Like most Bay Area residents, I know perfectly well that owning an earthquake kit is absolutely essential. Until today, I have failed almost entirely to act on that knowledge. Not that I didn’t have my reasons for dodging the issue:
- Every ready-made earthquake kit I have ever seen is an aesthetic disaster. When I see a nasty-looking backpack filled with partially hydrogenated survival goo, my first thought is not that it may offer a reasonable solution to a practical problem but that I must keep it as far away from me as possible.
- I am far too lazy to assemble my own earthquake kit from scratch.
The recent string of earthquakes on the Hayward Fault, with epicenters a few miles from my apartment, finally convinced me that I was being ridiculous; in an emergency, it is unlikely that I will spend a great deal of time worrying that my earthquake kit is an eyesore. So I visited the Nitro-Pak Preparedness Center‘s website and purchased an “Executive Survival Kit,” having determined that they did not offer a more appropriate “Middle Management Survival Kit.” As far as I can tell, the kit includes nearly everything that two people would need to keep body and soul together for three days.
As long as the next big earthquake doesn’t hit before I receive my Executive Survival Kit, I’ll be ready. Which brings me to the real point of this post: If you’re not prepared for whatever disaster is most likely in your own city, why not throw some money at the problem right now, while you’re thinking about it? Just search Google for “earthquake kit” and you’ll find plenty of options, many of which are less expensive than the one I purchased. (Mine was $150, and truth be told, I probably spent too much; there are plenty of kits that go for closer to $100.) If you’re not sure what to look for, the City of San Francisco and the San Francisco Chronicle can help you out.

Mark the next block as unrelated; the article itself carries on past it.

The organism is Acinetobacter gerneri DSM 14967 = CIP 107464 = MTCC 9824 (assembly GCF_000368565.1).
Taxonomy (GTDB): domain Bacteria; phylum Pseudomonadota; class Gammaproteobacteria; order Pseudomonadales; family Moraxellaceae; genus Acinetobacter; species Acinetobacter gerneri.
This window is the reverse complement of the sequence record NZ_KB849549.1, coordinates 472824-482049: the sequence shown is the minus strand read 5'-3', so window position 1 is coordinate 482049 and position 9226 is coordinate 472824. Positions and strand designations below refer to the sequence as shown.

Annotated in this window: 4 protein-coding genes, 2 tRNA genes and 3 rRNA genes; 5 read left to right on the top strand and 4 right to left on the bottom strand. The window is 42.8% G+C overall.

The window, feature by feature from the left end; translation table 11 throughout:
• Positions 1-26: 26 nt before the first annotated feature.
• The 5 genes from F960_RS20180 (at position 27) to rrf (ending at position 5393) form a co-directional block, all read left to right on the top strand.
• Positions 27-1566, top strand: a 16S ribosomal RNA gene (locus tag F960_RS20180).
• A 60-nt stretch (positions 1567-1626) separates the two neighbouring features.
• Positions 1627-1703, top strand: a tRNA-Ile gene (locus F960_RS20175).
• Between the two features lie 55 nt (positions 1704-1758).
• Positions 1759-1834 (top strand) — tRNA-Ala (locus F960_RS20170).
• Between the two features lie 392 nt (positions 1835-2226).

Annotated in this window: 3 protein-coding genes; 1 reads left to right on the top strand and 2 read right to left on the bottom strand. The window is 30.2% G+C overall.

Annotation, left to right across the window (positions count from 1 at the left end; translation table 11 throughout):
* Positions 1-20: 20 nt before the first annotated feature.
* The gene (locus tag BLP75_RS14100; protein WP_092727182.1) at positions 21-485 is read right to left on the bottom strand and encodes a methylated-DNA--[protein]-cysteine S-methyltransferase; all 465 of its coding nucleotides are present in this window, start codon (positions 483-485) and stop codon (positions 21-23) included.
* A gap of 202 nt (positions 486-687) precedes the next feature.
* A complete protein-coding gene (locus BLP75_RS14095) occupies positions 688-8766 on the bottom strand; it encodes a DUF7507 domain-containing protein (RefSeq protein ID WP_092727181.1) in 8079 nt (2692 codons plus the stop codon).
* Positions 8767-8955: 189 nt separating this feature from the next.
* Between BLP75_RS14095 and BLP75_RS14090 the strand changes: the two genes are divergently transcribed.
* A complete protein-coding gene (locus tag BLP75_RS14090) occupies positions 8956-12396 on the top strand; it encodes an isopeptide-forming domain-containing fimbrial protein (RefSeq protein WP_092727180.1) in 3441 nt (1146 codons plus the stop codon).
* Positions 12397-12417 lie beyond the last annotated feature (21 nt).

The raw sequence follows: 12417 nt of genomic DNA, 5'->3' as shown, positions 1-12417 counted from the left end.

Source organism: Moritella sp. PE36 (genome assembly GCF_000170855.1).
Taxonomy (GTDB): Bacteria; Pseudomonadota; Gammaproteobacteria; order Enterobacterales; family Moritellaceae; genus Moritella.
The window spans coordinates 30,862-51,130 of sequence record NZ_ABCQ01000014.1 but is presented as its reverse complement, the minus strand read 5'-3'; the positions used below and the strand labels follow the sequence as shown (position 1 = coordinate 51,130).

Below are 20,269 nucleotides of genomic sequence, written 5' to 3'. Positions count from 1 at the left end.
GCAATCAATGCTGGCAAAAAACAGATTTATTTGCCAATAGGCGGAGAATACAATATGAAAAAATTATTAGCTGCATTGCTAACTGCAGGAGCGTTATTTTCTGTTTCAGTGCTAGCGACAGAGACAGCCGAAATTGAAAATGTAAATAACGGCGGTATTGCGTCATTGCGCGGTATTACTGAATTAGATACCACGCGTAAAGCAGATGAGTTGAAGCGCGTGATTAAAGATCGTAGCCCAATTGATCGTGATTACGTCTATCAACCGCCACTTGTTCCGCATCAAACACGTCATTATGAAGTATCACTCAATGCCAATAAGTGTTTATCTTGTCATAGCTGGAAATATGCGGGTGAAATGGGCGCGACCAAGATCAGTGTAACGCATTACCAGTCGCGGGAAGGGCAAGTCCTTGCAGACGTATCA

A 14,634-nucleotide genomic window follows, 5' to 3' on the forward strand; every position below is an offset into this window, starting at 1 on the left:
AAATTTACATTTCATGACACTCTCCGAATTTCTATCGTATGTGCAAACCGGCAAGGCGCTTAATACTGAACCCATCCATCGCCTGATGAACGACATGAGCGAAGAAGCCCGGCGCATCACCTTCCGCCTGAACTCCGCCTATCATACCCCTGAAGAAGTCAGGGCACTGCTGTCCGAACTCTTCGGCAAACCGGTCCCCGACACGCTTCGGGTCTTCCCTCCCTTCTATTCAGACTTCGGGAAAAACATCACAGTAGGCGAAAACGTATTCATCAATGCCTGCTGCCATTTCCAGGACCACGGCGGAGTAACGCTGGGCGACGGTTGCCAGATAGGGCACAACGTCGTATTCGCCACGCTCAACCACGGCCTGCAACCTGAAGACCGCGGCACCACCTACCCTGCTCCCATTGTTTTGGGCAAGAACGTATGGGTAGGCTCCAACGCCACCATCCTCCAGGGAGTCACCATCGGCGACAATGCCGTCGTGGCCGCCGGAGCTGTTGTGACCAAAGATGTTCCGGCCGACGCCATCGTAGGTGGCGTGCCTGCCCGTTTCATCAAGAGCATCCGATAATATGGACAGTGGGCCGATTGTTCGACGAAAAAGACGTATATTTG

Of course, I should really have two earthquake kits, one for home and another for work. I suppose that means I still have an opportunity to find the kit of my dreams. Disaster-preparedness suppliers, take note: If you were to manufacture a Bay Area Metrosexual Earthquake Kit, packaged in a Jack Spade messenger bag and complete with artisanally-made, locally-grown ration bars, I can guarantee that you would sell at least one.